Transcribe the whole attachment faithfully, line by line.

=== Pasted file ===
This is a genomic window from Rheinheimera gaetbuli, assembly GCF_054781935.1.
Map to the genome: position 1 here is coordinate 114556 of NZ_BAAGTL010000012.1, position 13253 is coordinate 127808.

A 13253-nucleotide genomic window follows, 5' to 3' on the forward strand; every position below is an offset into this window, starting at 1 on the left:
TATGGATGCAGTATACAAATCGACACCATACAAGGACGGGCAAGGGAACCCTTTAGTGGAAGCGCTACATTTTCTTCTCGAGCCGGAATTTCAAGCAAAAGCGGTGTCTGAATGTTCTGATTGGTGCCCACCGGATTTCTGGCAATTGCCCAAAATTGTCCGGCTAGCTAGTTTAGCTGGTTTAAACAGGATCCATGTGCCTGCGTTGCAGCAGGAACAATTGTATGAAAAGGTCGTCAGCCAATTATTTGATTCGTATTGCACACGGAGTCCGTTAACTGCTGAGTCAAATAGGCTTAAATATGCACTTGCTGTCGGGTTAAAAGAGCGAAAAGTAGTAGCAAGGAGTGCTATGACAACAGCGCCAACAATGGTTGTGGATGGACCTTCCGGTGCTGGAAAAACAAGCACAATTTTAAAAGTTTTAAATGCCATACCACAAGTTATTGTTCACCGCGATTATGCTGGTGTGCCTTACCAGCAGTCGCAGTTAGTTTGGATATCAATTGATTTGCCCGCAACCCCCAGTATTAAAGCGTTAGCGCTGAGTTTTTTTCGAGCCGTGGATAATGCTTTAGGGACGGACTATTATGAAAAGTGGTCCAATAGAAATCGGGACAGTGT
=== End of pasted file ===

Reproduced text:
This is a genomic window from Rheinheimera gaetbuli, assembly GCF_054781935.1.
Map to the genome: position 1 here is coordinate 114556 of NZ_BAAGTL010000012.1, position 13253 is coordinate 127808.

A 13253-nucleotide genomic window follows, 5' to 3' on the forward strand; every position below is an offset into this window, starting at 1 on the left:
TATGGATGCAGTATACAAATCGACACCATACAAGGACGGGCAAGGGAACCCTTTAGTGGAAGCGCTACATTTTCTTCTCGAGCCGGAATTTCAAGCAAAAGCGGTGTCTGAATGTTCTGATTGGTGCCCACCGGATTTCTGGCAATTGCCCAAAATTGTCCGGCTAGCTAGTTTAGCTGGTTTAAACAGGATCCATGTGCCTGCGTTGCAGCAGGAACAATTGTATGAAAAGGTCGTCAGCCAATTATTTGATTCGTATTGCACACGGAGTCCGTTAACTGCTGAGTCAAATAGGCTTAAATATGCACTTGCTGTCGGGTTAAAAGAGCGAAAAGTAGTAGCAAGGAGTGCTATGACAACAGCGCCAACAATGGTTGTGGATGGACCTTCCGGTGCTGGAAAAACAAGCACAATTTTAAAAGTTTTAAATGCCATACCACAAGTTATTGTTCACCGCGATTATGCTGGTGTGCCTTACCAGCAGTCGCAGTTAGTTTGGATATCAATTGATTTGCCCGCAACCCCCAGTATTAAAGCGTTAGCGCTGAGTTTTTTTCGAGCCGTGGATAATGCTTTAGGGACGGACTATTATGAAAAGTGGTCCAATAGAAATCGGGACAGTGT